My family has a small farm in Leicester, which is home to a variety of animals with the most recent addition being a cheeky Shetland foal. Before university I was a keen showjumper and continued the competitive streak through my studies as part of the university riding teams. Now I ride when I can and also enjoy cycling, having recently started a velodrome accreditation course.

 

I’m particularly interested in internal medicine but am keen to get involved in all aspects of small animal and equine practice. Since I began working at Haven, I feel very much welcomed into the team. Every vet is friendly, approachable and keen to teach. I never have to worry about not being able to get help if I’m stuck and all of the vets are happy to support me through the challenges of being a recently graduated vet. This has made it a great environment to learn in and gain confidence in myself after having a bit of a rough start to my career as a vet. I’m so thankful to my colleagues for that and am excited to continue working at Haven and seeing more of beautiful Yorkshire.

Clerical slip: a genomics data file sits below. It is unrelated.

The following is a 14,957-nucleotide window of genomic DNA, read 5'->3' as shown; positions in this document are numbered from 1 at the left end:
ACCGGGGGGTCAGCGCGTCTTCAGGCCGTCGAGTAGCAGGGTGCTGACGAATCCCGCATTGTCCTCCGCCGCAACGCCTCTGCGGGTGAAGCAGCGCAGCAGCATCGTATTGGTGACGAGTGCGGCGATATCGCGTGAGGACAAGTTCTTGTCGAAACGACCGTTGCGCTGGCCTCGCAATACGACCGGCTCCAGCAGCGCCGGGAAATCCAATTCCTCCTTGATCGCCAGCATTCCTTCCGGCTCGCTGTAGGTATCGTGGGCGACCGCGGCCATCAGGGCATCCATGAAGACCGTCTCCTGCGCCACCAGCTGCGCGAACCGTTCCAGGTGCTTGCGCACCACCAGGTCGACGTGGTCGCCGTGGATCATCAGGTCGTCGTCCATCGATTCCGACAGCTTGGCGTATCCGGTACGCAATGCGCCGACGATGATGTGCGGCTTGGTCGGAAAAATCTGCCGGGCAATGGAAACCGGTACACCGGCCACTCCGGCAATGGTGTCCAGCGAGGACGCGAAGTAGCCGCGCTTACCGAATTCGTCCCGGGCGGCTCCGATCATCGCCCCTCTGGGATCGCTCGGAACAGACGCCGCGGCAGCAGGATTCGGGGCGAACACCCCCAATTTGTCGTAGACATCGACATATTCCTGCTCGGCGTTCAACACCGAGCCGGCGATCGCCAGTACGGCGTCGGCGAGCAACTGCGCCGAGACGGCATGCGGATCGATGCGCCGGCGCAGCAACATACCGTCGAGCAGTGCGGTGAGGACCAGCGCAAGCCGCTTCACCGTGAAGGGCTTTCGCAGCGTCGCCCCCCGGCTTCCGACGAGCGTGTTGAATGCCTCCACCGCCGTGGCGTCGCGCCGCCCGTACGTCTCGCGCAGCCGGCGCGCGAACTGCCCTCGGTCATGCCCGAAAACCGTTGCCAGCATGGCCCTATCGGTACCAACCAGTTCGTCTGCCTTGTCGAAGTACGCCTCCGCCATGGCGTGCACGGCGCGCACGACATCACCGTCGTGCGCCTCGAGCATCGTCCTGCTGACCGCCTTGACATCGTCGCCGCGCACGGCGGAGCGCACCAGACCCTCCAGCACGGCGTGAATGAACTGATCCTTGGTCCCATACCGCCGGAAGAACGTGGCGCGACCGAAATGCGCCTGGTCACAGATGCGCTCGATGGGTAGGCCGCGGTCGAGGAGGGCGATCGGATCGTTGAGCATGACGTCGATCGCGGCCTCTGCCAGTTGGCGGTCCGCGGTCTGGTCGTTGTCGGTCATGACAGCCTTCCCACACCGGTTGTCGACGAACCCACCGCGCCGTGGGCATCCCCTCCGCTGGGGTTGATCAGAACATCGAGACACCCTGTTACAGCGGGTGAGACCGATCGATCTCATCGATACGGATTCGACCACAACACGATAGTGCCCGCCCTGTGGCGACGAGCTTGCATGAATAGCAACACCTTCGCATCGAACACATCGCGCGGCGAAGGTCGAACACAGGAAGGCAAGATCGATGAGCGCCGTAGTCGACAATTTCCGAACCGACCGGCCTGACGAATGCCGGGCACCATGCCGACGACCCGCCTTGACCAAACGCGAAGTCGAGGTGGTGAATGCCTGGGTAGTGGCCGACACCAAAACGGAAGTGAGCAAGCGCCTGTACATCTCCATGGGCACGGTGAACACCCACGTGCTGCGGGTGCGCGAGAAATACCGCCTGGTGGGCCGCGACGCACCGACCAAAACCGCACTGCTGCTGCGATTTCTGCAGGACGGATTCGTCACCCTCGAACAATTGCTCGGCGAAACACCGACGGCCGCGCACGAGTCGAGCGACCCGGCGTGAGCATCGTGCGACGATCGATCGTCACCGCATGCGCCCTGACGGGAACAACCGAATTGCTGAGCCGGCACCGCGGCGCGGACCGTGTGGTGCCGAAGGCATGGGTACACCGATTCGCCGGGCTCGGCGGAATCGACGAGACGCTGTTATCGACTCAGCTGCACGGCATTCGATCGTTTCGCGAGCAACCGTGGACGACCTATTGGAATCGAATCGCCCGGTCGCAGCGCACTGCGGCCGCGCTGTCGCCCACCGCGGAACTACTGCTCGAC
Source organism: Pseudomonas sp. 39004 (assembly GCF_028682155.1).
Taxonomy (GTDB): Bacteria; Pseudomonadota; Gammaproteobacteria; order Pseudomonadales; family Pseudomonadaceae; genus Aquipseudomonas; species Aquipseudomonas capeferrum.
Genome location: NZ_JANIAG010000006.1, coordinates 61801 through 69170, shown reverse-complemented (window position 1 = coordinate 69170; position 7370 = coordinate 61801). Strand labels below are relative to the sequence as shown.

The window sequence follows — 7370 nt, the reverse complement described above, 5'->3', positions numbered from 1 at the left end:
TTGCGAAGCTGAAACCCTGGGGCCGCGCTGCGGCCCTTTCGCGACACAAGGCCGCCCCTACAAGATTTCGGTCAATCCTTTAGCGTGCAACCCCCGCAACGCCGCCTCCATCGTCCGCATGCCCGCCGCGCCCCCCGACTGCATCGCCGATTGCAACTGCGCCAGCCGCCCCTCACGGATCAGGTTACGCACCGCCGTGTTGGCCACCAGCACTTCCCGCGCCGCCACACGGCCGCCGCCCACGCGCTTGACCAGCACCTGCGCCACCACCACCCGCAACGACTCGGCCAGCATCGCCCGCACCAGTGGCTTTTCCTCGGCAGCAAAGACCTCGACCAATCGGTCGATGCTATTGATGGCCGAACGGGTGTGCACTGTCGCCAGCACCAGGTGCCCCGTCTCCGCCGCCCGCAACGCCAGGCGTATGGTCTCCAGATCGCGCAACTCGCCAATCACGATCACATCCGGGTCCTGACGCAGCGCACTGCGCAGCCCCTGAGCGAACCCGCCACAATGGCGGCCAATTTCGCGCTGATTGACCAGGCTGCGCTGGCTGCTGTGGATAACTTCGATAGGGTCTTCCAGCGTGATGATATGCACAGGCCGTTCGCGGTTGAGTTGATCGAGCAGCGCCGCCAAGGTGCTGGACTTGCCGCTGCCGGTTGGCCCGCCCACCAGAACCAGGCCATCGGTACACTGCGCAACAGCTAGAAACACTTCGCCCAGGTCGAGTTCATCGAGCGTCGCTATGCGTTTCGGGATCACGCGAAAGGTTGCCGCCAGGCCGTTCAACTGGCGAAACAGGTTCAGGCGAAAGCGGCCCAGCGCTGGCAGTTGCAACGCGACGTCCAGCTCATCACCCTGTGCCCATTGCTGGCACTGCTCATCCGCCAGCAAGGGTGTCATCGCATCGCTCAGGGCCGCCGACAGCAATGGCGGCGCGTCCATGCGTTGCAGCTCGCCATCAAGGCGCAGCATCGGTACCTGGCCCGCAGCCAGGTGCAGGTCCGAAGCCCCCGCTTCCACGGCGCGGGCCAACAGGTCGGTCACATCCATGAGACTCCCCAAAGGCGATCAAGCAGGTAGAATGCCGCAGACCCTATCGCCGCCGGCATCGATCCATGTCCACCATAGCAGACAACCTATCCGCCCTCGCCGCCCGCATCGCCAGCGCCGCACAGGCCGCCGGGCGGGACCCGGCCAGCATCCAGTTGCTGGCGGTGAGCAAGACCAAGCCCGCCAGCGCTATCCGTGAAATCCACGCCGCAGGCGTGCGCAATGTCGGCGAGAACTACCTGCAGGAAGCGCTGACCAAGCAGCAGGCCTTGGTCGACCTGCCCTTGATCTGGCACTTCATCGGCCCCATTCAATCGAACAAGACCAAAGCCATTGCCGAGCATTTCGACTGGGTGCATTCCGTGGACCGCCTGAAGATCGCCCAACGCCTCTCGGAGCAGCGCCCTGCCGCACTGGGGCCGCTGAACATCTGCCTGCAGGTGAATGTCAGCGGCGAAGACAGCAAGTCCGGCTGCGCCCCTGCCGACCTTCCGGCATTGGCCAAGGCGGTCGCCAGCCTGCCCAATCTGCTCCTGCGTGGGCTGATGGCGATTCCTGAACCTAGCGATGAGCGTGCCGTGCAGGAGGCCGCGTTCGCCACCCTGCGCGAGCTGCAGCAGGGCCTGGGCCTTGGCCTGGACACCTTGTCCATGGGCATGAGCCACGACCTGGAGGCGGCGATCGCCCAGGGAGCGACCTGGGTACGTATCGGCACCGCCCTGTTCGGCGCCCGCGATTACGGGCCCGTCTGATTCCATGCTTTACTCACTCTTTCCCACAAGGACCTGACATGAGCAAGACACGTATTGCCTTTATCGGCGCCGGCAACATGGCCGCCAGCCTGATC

Haven Vet Group can now test your pets eye pressure

Did you know, that at Haven Vets we can now measure your pet’s eye pressure quickly with a patient- friendly tonometer?

Why check your pet’s eye pressure?

 

Most eye diseases cause redness of the eye. Fast, discrete measurement supplies important information; we can distinguish between harmless and serious eye problems, such as glaucoma

 

GLAUCOMA IS A COMMON PAINFUL CAUSE OF BLINDNESS IN PETS

Why is it important to spot signs of glaucoma early?

Glaucoma not only causes blindness, but can also lead to irreversible eye damage and severe pain. Early treatment is absolutely essential to avoid permanent damage!

Is my pet at risk?

Here is a list of dog breeds predisposed to glaucoma:

Afghan Border Collie Cocker Spaniel Great Dane Newfoundland Samoyed
 Akita Boston Terrier Dachshund Greyhound Norfolk Terrier Schnauzer (all varieties)
Alaskan Malamute Bouvier des Flanders Dalmatian Irish Setter Norwegian Elkhound Scottish Terrier
American Eskimo Dog Brittany Brittany Dandie Dinmont Terrier Italian Greyhound Norwich Terrier Sealyham Terrier
Australian Cattle Dog Bullmastiff English Cocker Spaniel Keeshond Pekingese Shar Pei
Basset Hound Cairn Terrier English Springer Spaniel Labrador Retriever Pembroke  Welsh Corgi Shiba Inu